I picked up my copy on eBay from Light Burn Photo’s store last year – a great selection of re-skinned film cameras. The brown leather wrap is right up my alley.
Get this: You have four focusing zones. Close, near, far, and very far. That’s it. You have 1-6 meters to focus, or infinity.
And you can set the aperture, but the camera only has two shutter speeds: 1/200 and 1/40. The ISO dial goes from 25-400. Talk about constraints.
The results are pretty great, though, from what I’ve seen. I loaded a roll of Lomography 400 color film and picked away at it since the fall.
One niggle: the zone focusing is tricky to master. Quite a few of my shots had the wrong zone picked. I almost prefer full manual focus to this system.
It’s super small and light, and almost fully automatic, meaning I can take it anywhere and shoot. And boy, have I.
(Side note: film photography is saving my butt lately. It’s the one experiment that I can mess around with when I feel like it and not feel any pressure to post recent photos. It’s no-pressure photography, and I’m really digging it.)
Think about it: there used to be a photo developing station in every grocery store. You could (and in some cases, still can) pick up film in a gas station. People would print photos and bind them together into books that became family heirlooms. Then it all went away.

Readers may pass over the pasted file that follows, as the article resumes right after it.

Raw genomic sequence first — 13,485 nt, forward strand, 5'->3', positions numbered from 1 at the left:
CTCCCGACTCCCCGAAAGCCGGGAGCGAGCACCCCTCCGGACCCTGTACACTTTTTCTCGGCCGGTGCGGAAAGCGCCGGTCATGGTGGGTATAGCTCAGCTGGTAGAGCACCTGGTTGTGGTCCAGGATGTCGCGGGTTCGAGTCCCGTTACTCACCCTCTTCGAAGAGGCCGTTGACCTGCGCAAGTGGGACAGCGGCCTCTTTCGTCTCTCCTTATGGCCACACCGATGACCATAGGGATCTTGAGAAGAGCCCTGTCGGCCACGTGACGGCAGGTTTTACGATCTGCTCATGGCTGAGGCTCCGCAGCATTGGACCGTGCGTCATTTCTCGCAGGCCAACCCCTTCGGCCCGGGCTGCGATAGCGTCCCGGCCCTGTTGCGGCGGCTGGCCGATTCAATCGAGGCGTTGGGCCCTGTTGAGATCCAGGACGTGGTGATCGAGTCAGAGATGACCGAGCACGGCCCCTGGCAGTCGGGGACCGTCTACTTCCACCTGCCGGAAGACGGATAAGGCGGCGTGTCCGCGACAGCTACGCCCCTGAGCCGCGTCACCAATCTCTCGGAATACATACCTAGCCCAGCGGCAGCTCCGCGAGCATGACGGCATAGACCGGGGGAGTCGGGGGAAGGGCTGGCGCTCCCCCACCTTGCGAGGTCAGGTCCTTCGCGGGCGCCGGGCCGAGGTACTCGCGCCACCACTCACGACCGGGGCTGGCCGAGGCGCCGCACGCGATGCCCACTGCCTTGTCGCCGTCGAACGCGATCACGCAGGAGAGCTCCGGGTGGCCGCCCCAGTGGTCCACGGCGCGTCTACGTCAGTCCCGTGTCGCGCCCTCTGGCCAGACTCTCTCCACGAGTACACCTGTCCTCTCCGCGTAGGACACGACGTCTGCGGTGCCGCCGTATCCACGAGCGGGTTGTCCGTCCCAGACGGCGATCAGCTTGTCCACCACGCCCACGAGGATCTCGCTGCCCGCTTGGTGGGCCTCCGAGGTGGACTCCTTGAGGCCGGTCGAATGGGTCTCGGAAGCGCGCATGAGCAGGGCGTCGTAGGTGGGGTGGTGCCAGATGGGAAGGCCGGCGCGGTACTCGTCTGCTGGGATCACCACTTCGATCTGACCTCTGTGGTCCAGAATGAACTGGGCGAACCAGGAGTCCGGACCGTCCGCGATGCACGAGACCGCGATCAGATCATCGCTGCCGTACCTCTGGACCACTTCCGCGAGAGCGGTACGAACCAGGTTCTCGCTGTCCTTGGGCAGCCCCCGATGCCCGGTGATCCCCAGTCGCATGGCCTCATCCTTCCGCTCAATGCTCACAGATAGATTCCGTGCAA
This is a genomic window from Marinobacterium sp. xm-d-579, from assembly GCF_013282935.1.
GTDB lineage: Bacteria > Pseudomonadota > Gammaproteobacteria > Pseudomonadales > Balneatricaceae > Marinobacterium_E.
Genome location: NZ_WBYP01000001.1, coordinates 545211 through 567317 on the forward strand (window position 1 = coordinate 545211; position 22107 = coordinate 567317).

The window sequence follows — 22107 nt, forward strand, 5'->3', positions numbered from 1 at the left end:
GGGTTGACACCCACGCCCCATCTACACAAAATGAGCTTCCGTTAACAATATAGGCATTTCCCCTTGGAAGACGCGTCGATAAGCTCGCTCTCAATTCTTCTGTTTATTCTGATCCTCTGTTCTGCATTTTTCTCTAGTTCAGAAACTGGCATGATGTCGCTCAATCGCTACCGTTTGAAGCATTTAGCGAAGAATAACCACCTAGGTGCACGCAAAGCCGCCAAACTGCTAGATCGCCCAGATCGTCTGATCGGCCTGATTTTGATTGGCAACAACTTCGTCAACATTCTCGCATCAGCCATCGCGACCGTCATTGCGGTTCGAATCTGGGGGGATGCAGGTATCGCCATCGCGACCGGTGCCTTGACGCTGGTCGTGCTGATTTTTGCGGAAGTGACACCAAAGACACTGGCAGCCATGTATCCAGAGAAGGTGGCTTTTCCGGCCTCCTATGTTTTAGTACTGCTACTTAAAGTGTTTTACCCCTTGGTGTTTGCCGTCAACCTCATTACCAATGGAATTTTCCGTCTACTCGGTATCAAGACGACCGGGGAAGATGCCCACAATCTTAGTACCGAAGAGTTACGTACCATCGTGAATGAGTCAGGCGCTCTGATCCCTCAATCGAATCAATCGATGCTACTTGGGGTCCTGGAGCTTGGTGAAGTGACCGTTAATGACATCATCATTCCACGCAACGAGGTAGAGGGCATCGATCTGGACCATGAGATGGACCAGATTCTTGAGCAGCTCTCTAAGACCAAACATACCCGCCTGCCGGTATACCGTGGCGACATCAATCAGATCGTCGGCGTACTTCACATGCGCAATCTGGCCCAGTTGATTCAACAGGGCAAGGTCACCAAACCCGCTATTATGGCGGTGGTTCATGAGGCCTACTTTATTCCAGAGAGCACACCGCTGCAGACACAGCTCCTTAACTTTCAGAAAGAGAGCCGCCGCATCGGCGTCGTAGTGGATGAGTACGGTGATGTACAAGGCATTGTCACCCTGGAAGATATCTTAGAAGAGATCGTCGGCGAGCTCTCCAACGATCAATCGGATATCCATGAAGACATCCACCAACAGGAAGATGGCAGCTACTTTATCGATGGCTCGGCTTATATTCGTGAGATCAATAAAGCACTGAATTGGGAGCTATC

But the good news is all on the film side. The other side of the equation – new film cameras – isn’t returning at the same speed as film stock. Why is that?
Leica is doing their thing, but that’s out of the reach of most photographers. Nikon has the F6, still in production, and Lomo does a good business. But from there, medium- and large-format film cameras are the only ones still in production. Where are the new 35mm cameras to meet this growing film demand? Is the demand still not at a level for camera manufacturers to supply new gear?
Not that there’s any reason to worry; there are tons of used film cameras out there waiting to be rediscovered and refurbished (it’s coming up on yard sale season, after all). For the most part, buying a decent film camera is way more affordable than buying a new digital camera.
Maybe that’s when we’ll know film is back in a big way: Pentax, Canon, Fuji, and the rest fire up their film camera production machines again.
So it goes. You push yourself a bit beyond the comfortable, but sometimes it’s a bit too far.
That was the case with my Yashica Electro 35 GS rangefinder, an eBay pickup that I thought would be a fun dip into the camera repair pool. I got it for a great price, not knowing what was wrong with it. But the idea of a fixer-upper appeals to me, after all the work I did repairing and upgrading my Macs and Newtons over the years.
So I bought a Yashica thinking it would be DIY project, like the old days.
None of those resources, however, helped me with the basic problem: fear. Or at least nervousness.
You see, digging into one of these rangefinders feels like taking apart a mechanical watch. These are delicate instruments, with tiny screws and interlocking parts that are engineered within a millimeter of precision.
It’s different that opening up a PowerPC-era Mac and swapping out the RAM. With those, there was plenty of room to work in.